Jenny Chan 陳詠欣
Apr 6, 2018

Q&A: Mead Johnson nurtures digital transformation

The infant formula brand tells us how it became less reliant on China's giant digital players to focus on just one key metric: the millennial mum.

Liana Yu, Mead Johnson China's associate director of digital transformation.
Liana Yu, Mead Johnson China's associate director of digital transformation.

Can you explain how Mead Johnson evolved from being platform-centric to placing eCRM at the core of its strategy?

Digital transformation in itself is an adjustment of the organisational structure, in my opinion. Around 2015, when the BAT (Baidu, Alibaba, Tencent) companies were still the giant players in China, we restructured our consumer engagement teams to focus on each player, as well as the main parenting vertical Babytree - thus 'BATB'. This system was more advanced than our competitors at that time. We actually considered the BATB as clients, and ourselves as the servicing company, and we tried to fit our communication strategies into their strongest programs that year. Through this in-depth cooperation, we found digital marketing opportunities for our own brand.

Liana Yu will speak at Campaign's Digital360Festival in Shanghai, 25-26 April.

After that, the idea that digital should not be limited to digital marketing drove us to take a step forward towards more business-related results. According to our data, new mothers tend to make infant milk formula brand choices in the third trimester of their pregnancies. They don't often switch brands once they have tried a certain one unless their babies reject the product, which happens only 10% of the time.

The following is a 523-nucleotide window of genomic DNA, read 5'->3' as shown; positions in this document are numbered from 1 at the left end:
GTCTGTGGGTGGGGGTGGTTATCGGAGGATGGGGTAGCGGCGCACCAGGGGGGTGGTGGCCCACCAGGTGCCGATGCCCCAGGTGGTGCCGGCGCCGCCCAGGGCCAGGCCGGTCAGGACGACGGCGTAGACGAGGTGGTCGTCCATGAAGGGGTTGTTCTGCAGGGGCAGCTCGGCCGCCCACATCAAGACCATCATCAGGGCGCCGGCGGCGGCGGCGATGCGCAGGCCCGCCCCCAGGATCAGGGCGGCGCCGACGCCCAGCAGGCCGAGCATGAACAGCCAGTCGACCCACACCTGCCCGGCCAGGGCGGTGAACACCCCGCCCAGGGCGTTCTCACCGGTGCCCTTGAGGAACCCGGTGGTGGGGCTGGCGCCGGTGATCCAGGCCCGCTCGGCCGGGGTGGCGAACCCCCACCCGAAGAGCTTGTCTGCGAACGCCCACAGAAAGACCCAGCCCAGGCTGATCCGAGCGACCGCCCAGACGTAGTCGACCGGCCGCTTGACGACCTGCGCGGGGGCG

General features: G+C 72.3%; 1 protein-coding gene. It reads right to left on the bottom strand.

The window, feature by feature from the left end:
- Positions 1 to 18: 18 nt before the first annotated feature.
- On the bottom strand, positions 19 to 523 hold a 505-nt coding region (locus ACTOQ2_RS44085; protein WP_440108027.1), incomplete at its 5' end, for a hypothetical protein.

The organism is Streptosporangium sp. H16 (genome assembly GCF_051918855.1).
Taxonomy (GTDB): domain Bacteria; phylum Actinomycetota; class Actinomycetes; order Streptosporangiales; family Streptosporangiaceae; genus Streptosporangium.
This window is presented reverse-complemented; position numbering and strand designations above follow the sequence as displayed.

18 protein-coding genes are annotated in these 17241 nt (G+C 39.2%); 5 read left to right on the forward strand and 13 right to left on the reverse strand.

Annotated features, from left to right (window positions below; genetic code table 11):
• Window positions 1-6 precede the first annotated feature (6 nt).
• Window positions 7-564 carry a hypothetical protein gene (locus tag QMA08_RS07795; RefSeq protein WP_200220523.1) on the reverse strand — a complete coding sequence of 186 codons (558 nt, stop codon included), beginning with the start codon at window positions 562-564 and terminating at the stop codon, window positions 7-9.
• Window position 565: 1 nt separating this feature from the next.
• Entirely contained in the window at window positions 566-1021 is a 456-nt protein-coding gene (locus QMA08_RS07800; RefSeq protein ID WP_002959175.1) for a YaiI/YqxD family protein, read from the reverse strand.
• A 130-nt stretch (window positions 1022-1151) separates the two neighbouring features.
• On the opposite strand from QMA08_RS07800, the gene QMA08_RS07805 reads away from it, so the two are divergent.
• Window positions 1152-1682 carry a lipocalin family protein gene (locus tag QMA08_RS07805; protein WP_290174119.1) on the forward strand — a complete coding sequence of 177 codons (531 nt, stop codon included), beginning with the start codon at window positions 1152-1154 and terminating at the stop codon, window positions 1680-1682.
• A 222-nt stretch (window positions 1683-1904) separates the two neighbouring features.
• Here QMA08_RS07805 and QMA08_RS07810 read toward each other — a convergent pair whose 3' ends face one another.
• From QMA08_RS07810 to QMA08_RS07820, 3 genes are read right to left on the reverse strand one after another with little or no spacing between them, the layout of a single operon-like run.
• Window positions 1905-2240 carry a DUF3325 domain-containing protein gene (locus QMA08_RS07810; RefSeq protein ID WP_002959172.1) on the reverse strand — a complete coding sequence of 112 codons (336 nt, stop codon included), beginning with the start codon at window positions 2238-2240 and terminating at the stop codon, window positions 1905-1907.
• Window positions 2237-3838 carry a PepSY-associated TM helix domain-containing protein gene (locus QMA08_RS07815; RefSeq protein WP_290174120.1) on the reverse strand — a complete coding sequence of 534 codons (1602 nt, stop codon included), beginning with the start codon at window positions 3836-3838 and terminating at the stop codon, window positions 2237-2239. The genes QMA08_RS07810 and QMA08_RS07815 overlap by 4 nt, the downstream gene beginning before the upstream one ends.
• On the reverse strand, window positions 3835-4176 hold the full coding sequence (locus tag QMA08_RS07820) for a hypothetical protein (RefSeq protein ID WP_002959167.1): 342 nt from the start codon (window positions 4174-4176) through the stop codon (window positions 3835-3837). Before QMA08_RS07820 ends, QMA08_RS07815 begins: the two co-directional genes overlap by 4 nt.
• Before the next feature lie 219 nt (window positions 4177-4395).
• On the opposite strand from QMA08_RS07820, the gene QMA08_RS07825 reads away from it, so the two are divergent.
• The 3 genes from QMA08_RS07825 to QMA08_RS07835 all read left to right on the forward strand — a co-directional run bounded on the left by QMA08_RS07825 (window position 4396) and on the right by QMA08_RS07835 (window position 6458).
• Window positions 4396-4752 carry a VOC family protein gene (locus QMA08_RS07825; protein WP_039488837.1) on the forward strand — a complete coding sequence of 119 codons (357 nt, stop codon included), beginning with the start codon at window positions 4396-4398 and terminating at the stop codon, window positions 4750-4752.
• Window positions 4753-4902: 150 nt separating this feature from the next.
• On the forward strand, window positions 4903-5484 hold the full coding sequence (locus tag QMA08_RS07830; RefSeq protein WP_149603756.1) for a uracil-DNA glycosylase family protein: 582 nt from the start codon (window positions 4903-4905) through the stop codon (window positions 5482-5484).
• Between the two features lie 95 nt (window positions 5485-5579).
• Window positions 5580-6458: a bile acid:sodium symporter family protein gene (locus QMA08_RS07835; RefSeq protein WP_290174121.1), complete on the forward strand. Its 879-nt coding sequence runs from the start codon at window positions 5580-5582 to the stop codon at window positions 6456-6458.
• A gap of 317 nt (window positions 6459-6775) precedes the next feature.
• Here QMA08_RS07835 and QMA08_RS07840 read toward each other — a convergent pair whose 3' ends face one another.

In other words, customer acquisition is the most important part of business growth for us. The lifetime value of a customer can only be maximised from the time of acquisition. So this is why we decided to reset our entire team to a deep eCRM structure. ECRM became the core of all digital engagement, be it HTML5 campaigns, antenatal music, or online prenatal classes. This meant we had to digitalise the whole company's capabilities.

Go where the customers go... Mead Johnson operates a WeChat account to reach
mothers in the places where they're spending time online.

If eCRM is now the core, what are the key considerations in terms of the best digital channels to acquire customer data?

We continue to look at where the consumer is, and then go there to engage and build relationships with them. Parenting verticals are still very important for a category like ours. The dominant position of WeChat is also significant, from the performance point of view. Consumers, whether they are millennial mothers or not, spend a few hours each day on their WeChat, so we have been using our WeChat public account as the basis for our entire CRM system.

There are four big areas of focus: education, services, membership and conversion. Our WeChat account is actually the first large-scale customisation platform in the infant milk formula industry. Out of over 5 million followers, we know which exact trimester 80% of them are in and we find ways to connect with them ahead of major checkups or pregnancy milestones, by pushing customised reminders to them on a weekly basis. As a result, we are the most active Wechat account in the infant milk formula category.

One thing to note - and other brands with multiple SKUs or product lines must have faced the same dilemma - is whether to open a new WeChat public account for each new product or not. If you do, you have to accumulate fans from scratch and engage them all over again. If a single customer is a fan of two of our WeChat accounts, there will be overlap in our CRM system and re-acquisition costs will be high.

[Editor's note: This article was modified on 16 April with elaborations on the types of digital engagement and the frequency of customised reminders on the Mead Johnson WeChat account]

Campaign Asia

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